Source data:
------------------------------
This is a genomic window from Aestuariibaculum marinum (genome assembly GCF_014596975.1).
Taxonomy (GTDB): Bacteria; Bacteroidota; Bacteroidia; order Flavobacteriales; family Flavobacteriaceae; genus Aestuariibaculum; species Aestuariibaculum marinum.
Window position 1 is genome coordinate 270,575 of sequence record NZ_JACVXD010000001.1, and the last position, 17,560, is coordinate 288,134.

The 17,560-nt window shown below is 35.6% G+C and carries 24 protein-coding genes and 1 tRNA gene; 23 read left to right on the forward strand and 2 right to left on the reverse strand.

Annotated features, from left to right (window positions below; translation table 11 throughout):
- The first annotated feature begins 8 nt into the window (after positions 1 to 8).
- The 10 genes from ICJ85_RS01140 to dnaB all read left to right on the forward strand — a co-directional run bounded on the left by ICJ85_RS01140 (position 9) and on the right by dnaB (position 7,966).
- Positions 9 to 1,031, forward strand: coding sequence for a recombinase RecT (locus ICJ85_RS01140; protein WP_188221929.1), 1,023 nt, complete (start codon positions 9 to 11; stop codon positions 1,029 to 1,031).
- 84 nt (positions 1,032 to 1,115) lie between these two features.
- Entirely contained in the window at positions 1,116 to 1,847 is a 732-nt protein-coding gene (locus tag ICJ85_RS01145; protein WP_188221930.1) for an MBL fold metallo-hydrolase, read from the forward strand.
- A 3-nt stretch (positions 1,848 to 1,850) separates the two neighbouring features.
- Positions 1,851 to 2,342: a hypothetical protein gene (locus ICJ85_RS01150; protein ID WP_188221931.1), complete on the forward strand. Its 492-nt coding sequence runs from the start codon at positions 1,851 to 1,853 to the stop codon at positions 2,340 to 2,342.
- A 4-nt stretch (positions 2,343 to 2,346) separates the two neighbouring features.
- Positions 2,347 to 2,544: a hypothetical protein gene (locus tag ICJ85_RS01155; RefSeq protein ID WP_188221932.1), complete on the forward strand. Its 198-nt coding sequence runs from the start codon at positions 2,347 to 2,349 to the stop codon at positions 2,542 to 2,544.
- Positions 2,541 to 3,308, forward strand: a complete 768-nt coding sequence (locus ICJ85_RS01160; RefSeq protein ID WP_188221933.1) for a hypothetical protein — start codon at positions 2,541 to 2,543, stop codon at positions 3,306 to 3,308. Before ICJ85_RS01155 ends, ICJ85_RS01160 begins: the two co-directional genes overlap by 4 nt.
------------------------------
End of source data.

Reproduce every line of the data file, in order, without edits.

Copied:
This is a genomic window from Aestuariibaculum marinum (genome assembly GCF_014596975.1).
Taxonomy (GTDB): Bacteria; Bacteroidota; Bacteroidia; order Flavobacteriales; family Flavobacteriaceae; genus Aestuariibaculum; species Aestuariibaculum marinum.
Window position 1 is genome coordinate 270,575 of sequence record NZ_JACVXD010000001.1, and the last position, 17,560, is coordinate 288,134.

The 17,560-nt window shown below is 35.6% G+C and carries 24 protein-coding genes and 1 tRNA gene; 23 read left to right on the forward strand and 2 right to left on the reverse strand.

Annotated features, from left to right (window positions below; translation table 11 throughout):
- The first annotated feature begins 8 nt into the window (after positions 1 to 8).
- The 10 genes from ICJ85_RS01140 to dnaB all read left to right on the forward strand — a co-directional run bounded on the left by ICJ85_RS01140 (position 9) and on the right by dnaB (position 7,966).
- Positions 9 to 1,031, forward strand: coding sequence for a recombinase RecT (locus ICJ85_RS01140; protein WP_188221929.1), 1,023 nt, complete (start codon positions 9 to 11; stop codon positions 1,029 to 1,031).
- 84 nt (positions 1,032 to 1,115) lie between these two features.
- Entirely contained in the window at positions 1,116 to 1,847 is a 732-nt protein-coding gene (locus tag ICJ85_RS01145; protein WP_188221930.1) for an MBL fold metallo-hydrolase, read from the forward strand.
- A 3-nt stretch (positions 1,848 to 1,850) separates the two neighbouring features.
- Positions 1,851 to 2,342: a hypothetical protein gene (locus ICJ85_RS01150; protein ID WP_188221931.1), complete on the forward strand. Its 492-nt coding sequence runs from the start codon at positions 1,851 to 1,853 to the stop codon at positions 2,340 to 2,342.
- A 4-nt stretch (positions 2,343 to 2,346) separates the two neighbouring features.
- Positions 2,347 to 2,544: a hypothetical protein gene (locus tag ICJ85_RS01155; RefSeq protein ID WP_188221932.1), complete on the forward strand. Its 198-nt coding sequence runs from the start codon at positions 2,347 to 2,349 to the stop codon at positions 2,542 to 2,544.
- Positions 2,541 to 3,308, forward strand: a complete 768-nt coding sequence (locus ICJ85_RS01160; RefSeq protein ID WP_188221933.1) for a hypothetical protein — start codon at positions 2,541 to 2,543, stop codon at positions 3,306 to 3,308. Before ICJ85_RS01155 ends, ICJ85_RS01160 begins: the two co-directional genes overlap by 4 nt.